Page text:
The Handbook for Child Protection Protection Practice presents a comprehensive and critical portrait of the phenomenon of neglect. Drawing on theory, research and clinical practice experience, the contributors cover issues facing social workers. They provide a view of child neglect which moves beyond the current child welfare focus on parental omissions in care. Organized in question and answer format, topics covered include: engaging with the client; initial assessments for factors such as neglect and physical and sexual abuse; how to assess the family; interventions with various different emphases; and safeguarding the social workers well-being: legally, physically and mentally.
Chapter 4: What is Physical Abuse?
What is Physical Abuse?
Physical abuse is usually defined as an inflicted act that results in a significant physical injury or the risk of such injury. In most states, the child welfare system is concerned with acts by parents or caregivers; physical assault by others is typically addressed by law enforcement or informally (e.g., fights among siblings).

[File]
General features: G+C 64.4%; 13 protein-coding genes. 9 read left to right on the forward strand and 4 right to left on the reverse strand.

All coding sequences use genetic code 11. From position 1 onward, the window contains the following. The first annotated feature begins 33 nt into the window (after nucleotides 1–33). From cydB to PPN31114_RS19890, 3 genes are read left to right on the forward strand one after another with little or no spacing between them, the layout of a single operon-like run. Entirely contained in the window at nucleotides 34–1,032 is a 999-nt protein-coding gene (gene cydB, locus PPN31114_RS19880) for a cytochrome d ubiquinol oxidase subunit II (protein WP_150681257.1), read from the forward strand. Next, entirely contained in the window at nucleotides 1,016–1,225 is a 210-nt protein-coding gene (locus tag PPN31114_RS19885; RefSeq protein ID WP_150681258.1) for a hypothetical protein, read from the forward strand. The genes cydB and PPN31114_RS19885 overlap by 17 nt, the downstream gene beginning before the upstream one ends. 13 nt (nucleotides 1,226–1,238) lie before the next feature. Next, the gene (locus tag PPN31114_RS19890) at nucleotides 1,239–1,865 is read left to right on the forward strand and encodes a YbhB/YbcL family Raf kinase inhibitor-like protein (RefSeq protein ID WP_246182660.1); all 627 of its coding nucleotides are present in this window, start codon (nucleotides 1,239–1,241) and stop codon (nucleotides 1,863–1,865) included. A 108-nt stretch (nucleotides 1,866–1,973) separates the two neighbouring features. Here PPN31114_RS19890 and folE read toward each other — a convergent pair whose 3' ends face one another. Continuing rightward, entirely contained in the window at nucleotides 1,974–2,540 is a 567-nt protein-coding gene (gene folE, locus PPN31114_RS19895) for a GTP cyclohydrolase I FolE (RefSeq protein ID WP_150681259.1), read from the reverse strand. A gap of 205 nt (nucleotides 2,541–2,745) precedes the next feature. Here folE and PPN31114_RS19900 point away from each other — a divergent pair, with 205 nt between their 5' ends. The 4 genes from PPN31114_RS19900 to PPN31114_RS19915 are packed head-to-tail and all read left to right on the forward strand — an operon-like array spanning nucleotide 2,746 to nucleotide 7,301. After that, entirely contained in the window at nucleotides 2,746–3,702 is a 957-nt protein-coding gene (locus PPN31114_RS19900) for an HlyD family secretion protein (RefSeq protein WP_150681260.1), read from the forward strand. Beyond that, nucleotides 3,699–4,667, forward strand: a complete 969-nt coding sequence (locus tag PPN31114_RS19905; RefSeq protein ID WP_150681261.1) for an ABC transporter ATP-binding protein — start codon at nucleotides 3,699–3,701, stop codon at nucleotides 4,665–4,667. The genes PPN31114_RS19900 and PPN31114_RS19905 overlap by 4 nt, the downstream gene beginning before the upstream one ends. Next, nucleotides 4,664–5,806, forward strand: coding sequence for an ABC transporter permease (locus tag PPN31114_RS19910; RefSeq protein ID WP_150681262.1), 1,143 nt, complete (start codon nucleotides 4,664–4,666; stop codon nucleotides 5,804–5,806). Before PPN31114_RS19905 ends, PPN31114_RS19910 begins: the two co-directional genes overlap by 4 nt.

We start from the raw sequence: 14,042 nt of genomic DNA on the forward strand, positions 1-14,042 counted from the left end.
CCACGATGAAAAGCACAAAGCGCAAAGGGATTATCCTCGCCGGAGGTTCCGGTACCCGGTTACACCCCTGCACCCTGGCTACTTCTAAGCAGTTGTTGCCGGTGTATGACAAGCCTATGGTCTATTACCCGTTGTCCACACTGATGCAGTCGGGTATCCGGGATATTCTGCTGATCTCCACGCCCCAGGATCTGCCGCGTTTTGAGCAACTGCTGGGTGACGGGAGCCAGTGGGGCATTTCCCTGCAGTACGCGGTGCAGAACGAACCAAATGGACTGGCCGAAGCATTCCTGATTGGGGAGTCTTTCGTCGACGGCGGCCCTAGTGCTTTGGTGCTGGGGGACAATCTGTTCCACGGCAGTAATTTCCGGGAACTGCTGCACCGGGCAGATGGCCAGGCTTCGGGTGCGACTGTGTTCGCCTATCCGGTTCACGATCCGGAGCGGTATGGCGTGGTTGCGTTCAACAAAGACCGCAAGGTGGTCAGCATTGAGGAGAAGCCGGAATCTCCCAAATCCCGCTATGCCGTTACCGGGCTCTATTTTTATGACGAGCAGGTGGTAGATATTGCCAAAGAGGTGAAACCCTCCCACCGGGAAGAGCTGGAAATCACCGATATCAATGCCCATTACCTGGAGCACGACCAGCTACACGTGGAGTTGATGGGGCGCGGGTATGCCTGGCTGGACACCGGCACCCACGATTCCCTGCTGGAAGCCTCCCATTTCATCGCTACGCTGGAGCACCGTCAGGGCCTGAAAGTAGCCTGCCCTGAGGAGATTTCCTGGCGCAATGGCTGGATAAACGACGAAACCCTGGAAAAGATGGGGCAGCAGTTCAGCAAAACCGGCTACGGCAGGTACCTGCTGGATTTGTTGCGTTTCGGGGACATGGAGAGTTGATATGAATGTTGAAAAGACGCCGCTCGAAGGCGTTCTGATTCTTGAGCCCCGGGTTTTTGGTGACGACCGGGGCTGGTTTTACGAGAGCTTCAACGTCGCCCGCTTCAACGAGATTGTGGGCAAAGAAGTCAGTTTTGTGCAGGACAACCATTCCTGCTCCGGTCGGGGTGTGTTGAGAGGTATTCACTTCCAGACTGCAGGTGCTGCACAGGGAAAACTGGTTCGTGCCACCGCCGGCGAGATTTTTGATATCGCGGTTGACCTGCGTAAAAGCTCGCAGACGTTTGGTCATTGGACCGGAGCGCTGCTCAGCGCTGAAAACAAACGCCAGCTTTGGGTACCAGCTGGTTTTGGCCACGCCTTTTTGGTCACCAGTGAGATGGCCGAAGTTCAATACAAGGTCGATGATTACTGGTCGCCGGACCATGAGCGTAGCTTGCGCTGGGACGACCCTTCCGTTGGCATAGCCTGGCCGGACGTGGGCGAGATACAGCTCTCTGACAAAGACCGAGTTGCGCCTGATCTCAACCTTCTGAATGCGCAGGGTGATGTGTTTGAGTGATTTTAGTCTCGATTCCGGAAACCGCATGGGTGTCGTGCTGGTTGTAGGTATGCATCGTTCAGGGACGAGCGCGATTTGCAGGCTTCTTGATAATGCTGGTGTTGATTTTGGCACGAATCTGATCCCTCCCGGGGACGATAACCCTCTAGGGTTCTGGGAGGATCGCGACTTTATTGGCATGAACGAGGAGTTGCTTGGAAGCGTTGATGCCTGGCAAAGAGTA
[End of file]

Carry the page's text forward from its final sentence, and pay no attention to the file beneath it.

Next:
At What Point is Hitting Children in the Course of “Discipline” Abuse?
This is a crucial question because corporal punishment, including hitting children with various objects, is still widely accepted and used in the United States. Although many child advocates oppose all hitting of children and several researchers have found a harmful psychological effect of corporal punishment, most hitting does not meet the threshold for defining abuse ...